This book is a work in progress, comments are welcome to: johno(at)johno(dot)se

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My name is Johannes Norneby, a 34 year old swedish-canadian-swede. I have always been into games; growing up in Canada in the 1980s I constantly hung out at arcades. I was a fair player, not the best, but I always found the worlds that one could enter into through these games to be deeply fascinating. At the time I dabbled a little in BASIC on an Atari 800XL, but I couldn't fathom the PEEKs and POKEs required to do anything serious on that machine.

Much later, around 1993, something happened to get me positively rabid about games again. I was in a computer room in my last year of highschool, and a classmate of mine said "hey, you have to check this out". I turned around and saw the shareware version of Doom on his screen. I was totally blown away. We played Doom in network mode every chance we got, much to the chagrin of the teachers (and I was later to learn, many bosses of computer networks around the world). There was absolutely no question for me; I HAD to learn how do that!

I started to code seriously in Pascal. I made a game called UfoPilot for my end of term computer sciences class, in which the player flew a little spaceship around in caves, searching for the exit/landing pad. I remember it being insanely hard; if you bumped the walls you instantly died, and tapping keys to accelerate the little ship in a gravitational field wasn't easy. It didn't have any timer code, so it basically only ran the way it as intended on a 486DX66 or something like that.

The next year I stayed at the school, taking a pseudo-university style program which involved a lot of programming, image processing, math, etc. I don't know what the people in charge of the program were trying to accomplish, but I used every opportunity to learn everything I could about making games. I built levels for Doom obsessively, I learned enough Photoshop to be able to make coder art. And last but not least, I learned C++.

I suppose it was the language that was in style at the time. What did I know? People said, I did. I read Dr.Dobb's Journal. I read everything I could about Doom and id Software and John Carmack. I ate it all up. And one thing I couldn't avoid eating was Object Oriented Programming. Like I said, it was in style. It was logical. It was conceptually easy to grasp. It made the first "lots of bouncing balls on the screen" program that much easier to write and understand.

A few years later, hot on the heels of Quake, I was at Blekinge Tekniska Högskola in Ronneby, ready to study software engineering. I believed in OOP. I had already coded tons of little half-finished games in Modex. I was using the Watcom compiler and running under the DOS4GW extender. DirectX was right around the corner. I did my final project of the first year of the software engineering program for a guy named Dan Andersson, an older student who had recently been employed by the budding company Novastorm (soon to be Massive Entertainment). I managed to land a summer job there. I took a leave of absence from my university program. I never went back. I had found my calling.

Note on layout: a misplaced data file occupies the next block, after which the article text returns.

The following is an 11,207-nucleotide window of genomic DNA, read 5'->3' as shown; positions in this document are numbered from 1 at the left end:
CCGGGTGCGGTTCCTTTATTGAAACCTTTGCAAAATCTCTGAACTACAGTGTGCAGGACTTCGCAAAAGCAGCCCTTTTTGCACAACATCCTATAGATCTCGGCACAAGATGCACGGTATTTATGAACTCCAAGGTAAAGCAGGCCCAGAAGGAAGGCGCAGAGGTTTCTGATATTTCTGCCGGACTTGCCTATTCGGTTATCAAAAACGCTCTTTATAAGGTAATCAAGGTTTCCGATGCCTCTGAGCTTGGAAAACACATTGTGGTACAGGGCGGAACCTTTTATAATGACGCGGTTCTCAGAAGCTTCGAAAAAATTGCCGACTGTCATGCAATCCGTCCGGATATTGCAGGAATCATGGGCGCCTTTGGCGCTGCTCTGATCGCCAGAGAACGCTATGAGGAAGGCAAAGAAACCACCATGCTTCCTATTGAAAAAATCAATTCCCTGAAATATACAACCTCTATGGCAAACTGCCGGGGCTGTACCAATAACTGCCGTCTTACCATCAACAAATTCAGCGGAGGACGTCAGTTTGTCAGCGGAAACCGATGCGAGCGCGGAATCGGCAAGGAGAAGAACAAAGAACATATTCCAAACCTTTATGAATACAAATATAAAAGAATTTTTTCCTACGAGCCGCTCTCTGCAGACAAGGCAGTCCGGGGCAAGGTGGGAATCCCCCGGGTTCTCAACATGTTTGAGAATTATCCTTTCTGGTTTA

I have later come to realize that not all programmers feel this way about programming; that is is an art, a craft, a calling. You will of course find a large number of individuals in the highly competitive computer games industry who indeed feel this way, and whom can be quite obnoxious about their own understanding of "the true way". But you will also find a number of programmers whom, while being very good at what they do, have not given much thought to any concept of central theme or thread to what they do for a living. Even more so outside of the games industry; it is my experience that egos are smaller and established norms are more readily accepted.

Well, not so for me. I have always been one to question everything, and to constantly yearn for an ever-increasing understanding of the things that I am passionate about. In the summer of 1997 I had set out to learn the "one true way" of games programming, a thing that I firmly believed existed and was his/hers to have whom would only reach for it.

During the years that followed, in the trenches of commercial games production, I slowly found that the things that I had been taught in school and held to be true didn't seem to be so true in the realm of "real world" games programming that I was involved in. Old beliefs died (quite hard mind you), but at my lowest and most disillusioned point unexpected things happened to lend me new strength and curiosity. Here's a brief overview of the places and projects of the past 12 years:

And so here I sit, over a decade later, and I feel that in a way I have come full circle. I started out searching for The Way, only to find that it didn't exist, only to cautiously discover that I do have a sense of "a way" after all. There are things that I do now that I have always done, and there other things that I have slowly and clumsily learned to do. Maybe it's not a Religion or a Method, maybe it's more like a bag of tricks. But there is light at the end of the tunnel (of 3 year death-march style projects). There is a trend. There are fundamental principles that I firmly believe in. And so, I realize that I indeed have something cohesive to say about software engineering in general, and about games programming in particular.

This book is about my way.

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